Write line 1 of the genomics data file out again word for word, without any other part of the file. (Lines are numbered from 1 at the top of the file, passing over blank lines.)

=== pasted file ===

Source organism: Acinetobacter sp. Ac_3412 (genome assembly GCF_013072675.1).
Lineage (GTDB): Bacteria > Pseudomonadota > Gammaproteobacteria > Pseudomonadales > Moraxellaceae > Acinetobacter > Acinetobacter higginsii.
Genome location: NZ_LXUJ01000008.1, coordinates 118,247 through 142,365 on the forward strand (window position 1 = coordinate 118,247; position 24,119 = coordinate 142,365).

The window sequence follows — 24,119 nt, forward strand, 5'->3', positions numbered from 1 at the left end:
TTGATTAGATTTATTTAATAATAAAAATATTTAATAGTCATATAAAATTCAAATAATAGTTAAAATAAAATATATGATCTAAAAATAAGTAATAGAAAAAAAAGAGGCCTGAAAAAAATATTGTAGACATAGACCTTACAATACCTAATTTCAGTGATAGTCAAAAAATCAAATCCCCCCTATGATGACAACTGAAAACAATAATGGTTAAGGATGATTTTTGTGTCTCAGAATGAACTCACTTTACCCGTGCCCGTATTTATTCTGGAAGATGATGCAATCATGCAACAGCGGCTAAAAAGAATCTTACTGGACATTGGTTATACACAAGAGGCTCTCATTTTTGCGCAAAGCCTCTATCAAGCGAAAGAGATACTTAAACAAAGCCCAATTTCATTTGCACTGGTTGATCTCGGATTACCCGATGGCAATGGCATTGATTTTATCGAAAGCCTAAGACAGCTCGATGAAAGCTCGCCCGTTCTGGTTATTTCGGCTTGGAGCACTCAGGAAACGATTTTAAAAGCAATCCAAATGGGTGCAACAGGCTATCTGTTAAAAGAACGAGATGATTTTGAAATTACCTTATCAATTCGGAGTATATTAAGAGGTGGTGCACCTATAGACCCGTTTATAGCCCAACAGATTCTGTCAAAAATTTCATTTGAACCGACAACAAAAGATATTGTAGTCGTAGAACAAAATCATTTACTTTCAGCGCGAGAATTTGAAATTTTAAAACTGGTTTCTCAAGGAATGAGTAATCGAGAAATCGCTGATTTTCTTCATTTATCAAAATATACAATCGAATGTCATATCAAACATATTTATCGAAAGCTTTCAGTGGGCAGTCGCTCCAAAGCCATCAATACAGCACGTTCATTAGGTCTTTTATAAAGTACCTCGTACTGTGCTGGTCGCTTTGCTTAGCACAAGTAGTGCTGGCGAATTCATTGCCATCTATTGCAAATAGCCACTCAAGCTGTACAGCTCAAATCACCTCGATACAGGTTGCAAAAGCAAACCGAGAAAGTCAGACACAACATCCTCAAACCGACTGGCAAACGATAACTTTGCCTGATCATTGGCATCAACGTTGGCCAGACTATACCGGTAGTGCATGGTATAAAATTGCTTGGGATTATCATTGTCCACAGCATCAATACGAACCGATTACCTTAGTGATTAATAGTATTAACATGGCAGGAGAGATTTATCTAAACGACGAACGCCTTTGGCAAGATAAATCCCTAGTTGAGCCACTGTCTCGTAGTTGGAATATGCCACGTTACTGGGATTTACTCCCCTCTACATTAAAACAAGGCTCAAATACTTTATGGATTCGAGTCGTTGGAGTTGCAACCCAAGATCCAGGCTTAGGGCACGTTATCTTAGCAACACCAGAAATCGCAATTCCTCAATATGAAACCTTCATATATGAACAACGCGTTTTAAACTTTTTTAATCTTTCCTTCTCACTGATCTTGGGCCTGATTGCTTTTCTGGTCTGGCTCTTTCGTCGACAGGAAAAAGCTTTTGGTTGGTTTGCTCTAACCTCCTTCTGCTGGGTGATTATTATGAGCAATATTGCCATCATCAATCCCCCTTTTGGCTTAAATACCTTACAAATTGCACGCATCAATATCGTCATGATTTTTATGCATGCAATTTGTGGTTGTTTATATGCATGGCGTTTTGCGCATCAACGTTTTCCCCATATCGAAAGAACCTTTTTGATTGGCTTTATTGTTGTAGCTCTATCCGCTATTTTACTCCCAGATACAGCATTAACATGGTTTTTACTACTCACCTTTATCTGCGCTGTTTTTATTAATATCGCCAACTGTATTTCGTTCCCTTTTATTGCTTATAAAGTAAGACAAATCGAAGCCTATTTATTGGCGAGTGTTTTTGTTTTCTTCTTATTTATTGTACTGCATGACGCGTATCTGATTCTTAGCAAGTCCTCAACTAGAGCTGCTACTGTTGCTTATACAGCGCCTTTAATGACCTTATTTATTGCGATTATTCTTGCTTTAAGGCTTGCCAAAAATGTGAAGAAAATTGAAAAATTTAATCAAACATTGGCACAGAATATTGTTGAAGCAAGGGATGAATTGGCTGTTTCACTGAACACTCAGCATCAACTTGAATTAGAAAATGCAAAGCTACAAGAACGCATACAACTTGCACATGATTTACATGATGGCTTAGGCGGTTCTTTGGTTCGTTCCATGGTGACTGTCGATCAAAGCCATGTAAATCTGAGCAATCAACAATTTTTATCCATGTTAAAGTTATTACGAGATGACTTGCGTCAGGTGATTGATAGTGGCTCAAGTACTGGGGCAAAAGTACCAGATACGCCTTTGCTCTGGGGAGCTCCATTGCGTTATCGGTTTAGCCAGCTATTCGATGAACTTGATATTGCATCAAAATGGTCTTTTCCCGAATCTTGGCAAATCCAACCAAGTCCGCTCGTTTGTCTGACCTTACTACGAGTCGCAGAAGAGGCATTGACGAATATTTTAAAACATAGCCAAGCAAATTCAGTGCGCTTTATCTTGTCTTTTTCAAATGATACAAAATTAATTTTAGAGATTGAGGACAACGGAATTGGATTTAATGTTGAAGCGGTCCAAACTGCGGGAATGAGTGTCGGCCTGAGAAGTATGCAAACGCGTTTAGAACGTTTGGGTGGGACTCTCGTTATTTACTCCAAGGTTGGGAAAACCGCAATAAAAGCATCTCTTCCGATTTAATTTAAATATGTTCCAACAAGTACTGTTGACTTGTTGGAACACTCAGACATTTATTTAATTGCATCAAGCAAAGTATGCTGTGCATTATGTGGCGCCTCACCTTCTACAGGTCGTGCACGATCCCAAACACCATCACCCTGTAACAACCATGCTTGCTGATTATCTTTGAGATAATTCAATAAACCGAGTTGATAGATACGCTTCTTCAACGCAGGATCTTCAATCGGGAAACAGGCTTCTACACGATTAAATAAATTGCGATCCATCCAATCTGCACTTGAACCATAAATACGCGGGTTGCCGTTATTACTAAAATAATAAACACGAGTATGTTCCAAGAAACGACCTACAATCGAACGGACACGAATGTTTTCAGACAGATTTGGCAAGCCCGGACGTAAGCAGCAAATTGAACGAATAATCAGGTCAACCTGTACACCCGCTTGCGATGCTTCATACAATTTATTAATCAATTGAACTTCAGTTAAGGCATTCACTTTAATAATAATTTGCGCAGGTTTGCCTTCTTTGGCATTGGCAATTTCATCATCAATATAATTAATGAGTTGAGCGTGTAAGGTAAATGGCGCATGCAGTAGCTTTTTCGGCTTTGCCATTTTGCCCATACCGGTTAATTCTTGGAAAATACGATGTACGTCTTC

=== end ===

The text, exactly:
Source organism: Acinetobacter sp. Ac_3412 (genome assembly GCF_013072675.1).